Friday, April 26, 2013
James Grimmelmann, New York Law School, is publishing Speech Engines, in the Minnesota Law Review (Forthcoming). Here is the abstract.
Academic and regulatory debates about Google are dominated by two opposing theories of
what search engines are and how law should treat them. Some describe search
engines as passive, neutral conduits for websites’ speech; others describe them
as active, opinionated editors: speakers in their own right. The conduit and
editor theories give dramatically different policy prescriptions in areas
ranging from antitrust to copyright. But they both systematically discount
search users’ agency, regarding users merely as passive audiences.
A better theory is that search engines are not primarily conduits or editors,
but advisors. They help users achieve their diverse and individualized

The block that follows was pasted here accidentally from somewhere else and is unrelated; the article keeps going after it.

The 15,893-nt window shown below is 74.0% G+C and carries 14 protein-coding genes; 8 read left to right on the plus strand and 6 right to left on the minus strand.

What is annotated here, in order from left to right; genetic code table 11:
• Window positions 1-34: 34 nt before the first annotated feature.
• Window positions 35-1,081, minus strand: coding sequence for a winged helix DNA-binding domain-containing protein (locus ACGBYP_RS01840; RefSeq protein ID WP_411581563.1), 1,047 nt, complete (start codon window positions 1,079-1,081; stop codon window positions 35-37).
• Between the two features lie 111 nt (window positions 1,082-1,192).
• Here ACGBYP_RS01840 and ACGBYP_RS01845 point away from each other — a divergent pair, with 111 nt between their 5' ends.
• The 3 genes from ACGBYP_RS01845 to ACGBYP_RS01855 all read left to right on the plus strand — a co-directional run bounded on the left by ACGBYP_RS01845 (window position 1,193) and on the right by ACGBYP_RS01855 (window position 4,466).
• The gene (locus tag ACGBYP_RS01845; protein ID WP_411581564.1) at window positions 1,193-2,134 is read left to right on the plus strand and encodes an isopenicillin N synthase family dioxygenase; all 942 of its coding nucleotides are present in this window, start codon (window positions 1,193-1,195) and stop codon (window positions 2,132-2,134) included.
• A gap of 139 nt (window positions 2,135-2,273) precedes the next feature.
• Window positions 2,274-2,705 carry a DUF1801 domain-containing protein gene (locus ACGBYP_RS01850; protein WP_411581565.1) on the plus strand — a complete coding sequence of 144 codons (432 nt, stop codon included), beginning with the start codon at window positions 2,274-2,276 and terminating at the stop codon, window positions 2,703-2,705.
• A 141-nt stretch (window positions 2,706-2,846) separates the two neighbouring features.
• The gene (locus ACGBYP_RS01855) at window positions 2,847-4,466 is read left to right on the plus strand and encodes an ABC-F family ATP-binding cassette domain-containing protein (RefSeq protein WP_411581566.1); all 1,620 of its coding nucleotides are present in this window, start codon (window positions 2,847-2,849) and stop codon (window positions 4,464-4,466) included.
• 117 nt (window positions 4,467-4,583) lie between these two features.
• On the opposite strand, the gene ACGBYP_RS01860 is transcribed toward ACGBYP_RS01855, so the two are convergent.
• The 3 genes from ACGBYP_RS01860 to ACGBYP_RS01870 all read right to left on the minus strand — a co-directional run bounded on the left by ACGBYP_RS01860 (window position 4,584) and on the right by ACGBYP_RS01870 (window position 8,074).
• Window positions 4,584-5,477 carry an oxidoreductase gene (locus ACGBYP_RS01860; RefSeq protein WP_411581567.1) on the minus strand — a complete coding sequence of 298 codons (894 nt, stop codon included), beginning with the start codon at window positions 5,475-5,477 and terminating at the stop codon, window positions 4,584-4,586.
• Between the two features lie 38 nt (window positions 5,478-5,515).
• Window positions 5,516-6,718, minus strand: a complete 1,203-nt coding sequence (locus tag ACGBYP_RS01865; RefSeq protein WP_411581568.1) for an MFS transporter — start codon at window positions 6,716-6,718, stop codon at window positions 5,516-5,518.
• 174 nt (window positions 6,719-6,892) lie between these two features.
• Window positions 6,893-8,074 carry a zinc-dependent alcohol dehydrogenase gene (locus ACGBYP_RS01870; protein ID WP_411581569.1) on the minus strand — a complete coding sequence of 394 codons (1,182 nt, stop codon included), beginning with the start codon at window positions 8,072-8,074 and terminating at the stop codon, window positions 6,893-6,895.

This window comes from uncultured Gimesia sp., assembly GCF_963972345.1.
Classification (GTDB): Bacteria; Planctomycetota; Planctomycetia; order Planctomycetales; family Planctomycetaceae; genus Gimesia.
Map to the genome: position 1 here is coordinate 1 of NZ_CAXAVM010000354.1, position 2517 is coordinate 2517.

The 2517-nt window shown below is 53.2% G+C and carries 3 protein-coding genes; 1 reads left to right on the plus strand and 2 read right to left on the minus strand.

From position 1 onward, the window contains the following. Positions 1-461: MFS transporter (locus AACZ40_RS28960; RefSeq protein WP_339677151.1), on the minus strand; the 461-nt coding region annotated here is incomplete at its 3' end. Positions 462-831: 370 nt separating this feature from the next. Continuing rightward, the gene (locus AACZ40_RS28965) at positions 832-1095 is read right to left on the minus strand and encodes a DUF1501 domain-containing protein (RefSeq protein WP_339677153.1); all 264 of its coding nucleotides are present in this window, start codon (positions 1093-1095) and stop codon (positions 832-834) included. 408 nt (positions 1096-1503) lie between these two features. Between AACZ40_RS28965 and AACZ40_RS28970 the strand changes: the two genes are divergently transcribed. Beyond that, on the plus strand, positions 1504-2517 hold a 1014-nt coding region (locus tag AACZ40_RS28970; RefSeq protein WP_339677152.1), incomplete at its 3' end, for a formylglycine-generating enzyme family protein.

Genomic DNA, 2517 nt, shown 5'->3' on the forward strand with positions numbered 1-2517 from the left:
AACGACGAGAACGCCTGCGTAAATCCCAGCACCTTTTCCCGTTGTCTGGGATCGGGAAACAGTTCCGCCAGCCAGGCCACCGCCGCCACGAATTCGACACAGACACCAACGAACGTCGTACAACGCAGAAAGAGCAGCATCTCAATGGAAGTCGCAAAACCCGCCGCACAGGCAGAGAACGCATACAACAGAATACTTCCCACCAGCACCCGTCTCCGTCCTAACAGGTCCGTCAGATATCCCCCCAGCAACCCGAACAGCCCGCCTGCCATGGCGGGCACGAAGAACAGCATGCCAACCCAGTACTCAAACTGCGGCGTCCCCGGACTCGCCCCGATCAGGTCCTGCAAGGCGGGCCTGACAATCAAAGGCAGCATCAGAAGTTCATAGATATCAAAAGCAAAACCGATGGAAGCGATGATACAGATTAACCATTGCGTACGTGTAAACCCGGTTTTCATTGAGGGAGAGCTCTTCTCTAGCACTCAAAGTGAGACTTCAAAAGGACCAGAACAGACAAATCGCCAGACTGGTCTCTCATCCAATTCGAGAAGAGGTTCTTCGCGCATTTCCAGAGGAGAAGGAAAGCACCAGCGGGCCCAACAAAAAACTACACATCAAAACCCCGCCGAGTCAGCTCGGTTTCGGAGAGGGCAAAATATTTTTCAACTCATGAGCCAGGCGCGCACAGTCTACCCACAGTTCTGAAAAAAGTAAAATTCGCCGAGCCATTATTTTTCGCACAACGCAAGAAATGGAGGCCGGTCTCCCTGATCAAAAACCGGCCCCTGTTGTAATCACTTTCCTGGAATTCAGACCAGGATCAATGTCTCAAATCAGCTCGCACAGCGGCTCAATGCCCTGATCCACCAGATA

information goals by sorting through the unimaginable scale and chaos of the
Internet. Search users are active listeners, affirmatively seeking out the
speech they wish to receive. Search engine law can help them by ensuring two
things: access to high-quality search engines, and loyalty from those search
The advisor theory yields fresh insights into long-running disputes about
Google. It suggests, for example, a new approach to deciding when Google should
be liable for giving a website the “wrong” ranking. Users’ goals are too
subjective for there to be an absolute standard of correct and incorrect
rankings; different search engines necessarily assess relevance differently.
But users are also entitled to complain when a search engine deliberately
misleads them about its own relevance assessments. The result is a sensible,
workable compromise between the conduit and editor theories.
Download the full text of the article from SSRN at the link.